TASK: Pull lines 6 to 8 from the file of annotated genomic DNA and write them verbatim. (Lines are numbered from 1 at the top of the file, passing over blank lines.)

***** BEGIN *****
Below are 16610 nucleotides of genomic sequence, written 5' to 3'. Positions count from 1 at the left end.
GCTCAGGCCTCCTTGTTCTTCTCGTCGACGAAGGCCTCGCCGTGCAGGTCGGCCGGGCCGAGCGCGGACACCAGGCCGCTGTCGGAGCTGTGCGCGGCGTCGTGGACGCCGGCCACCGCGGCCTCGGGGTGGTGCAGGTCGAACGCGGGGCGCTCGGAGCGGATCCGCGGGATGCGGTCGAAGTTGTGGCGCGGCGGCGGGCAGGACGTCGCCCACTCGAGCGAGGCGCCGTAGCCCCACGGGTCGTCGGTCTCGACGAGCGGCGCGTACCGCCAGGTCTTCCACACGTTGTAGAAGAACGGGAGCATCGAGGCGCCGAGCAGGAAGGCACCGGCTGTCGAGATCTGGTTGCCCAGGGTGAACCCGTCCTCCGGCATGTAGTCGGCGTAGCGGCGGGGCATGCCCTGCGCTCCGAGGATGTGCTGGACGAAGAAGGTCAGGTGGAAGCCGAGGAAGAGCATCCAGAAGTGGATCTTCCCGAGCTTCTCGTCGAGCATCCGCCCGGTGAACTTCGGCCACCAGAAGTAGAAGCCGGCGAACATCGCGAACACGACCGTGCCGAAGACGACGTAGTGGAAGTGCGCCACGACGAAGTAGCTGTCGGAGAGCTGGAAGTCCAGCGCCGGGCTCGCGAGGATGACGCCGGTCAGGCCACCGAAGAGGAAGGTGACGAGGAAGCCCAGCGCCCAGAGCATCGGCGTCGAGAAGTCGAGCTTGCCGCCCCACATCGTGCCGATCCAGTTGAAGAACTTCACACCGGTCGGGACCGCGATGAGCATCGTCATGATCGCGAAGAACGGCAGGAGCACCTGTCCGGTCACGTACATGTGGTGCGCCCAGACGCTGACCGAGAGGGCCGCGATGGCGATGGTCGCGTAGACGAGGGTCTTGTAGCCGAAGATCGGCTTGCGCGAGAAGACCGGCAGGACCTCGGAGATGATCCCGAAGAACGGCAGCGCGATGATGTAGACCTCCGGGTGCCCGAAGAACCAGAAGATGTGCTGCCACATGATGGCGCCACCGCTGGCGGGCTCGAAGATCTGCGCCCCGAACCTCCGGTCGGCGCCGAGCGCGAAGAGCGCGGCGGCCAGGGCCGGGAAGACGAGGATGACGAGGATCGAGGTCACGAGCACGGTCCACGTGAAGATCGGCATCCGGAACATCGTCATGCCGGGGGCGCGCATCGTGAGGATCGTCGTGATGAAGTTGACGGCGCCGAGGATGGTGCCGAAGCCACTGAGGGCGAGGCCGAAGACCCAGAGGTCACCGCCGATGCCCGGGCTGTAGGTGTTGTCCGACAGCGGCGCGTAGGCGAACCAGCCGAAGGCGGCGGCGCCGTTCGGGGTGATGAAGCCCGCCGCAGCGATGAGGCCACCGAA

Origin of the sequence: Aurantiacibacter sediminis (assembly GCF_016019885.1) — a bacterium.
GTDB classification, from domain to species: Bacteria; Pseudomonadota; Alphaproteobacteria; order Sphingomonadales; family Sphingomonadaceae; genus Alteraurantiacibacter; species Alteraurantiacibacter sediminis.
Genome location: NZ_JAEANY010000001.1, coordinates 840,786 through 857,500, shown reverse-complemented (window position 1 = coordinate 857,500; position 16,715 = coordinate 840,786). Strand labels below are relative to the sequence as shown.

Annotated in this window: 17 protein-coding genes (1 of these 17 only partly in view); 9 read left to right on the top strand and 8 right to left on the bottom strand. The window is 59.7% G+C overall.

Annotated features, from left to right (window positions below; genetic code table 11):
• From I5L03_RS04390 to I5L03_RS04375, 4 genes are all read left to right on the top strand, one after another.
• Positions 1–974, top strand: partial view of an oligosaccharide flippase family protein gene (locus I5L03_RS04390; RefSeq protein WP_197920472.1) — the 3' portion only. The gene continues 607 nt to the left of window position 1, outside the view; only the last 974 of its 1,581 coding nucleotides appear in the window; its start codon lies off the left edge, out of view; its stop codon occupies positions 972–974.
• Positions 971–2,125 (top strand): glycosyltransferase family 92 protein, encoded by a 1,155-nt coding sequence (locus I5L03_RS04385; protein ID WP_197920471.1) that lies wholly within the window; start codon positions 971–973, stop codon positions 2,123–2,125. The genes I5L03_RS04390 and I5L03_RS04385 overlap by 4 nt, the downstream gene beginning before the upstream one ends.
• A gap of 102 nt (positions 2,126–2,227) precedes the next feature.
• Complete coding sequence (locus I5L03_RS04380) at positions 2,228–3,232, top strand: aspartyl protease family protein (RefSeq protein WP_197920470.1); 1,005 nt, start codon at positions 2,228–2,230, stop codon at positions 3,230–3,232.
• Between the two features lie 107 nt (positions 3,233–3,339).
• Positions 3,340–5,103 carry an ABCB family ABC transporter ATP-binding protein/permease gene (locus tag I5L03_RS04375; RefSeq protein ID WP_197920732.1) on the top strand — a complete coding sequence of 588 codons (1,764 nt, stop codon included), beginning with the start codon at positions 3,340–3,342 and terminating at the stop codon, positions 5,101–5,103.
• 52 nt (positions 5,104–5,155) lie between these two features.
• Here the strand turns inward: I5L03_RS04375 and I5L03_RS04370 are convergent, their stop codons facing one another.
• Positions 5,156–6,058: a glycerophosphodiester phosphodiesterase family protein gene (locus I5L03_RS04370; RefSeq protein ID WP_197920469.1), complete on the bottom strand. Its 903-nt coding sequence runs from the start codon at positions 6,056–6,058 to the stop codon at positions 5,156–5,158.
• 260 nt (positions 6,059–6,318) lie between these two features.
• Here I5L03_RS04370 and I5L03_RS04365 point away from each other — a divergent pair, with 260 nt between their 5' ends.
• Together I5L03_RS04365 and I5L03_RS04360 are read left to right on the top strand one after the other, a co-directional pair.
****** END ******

Annotated in this window: 17 protein-coding genes (1 of these 17 only partly in view); 9 read left to right on the top strand and 8 right to left on the bottom strand. The window is 59.7% G+C overall.

Annotated features, from left to right (window positions below; genetic code table 11):
• From I5L03_RS04390 to I5L03_RS04375, 4 genes are all read left to right on the top strand, one after another.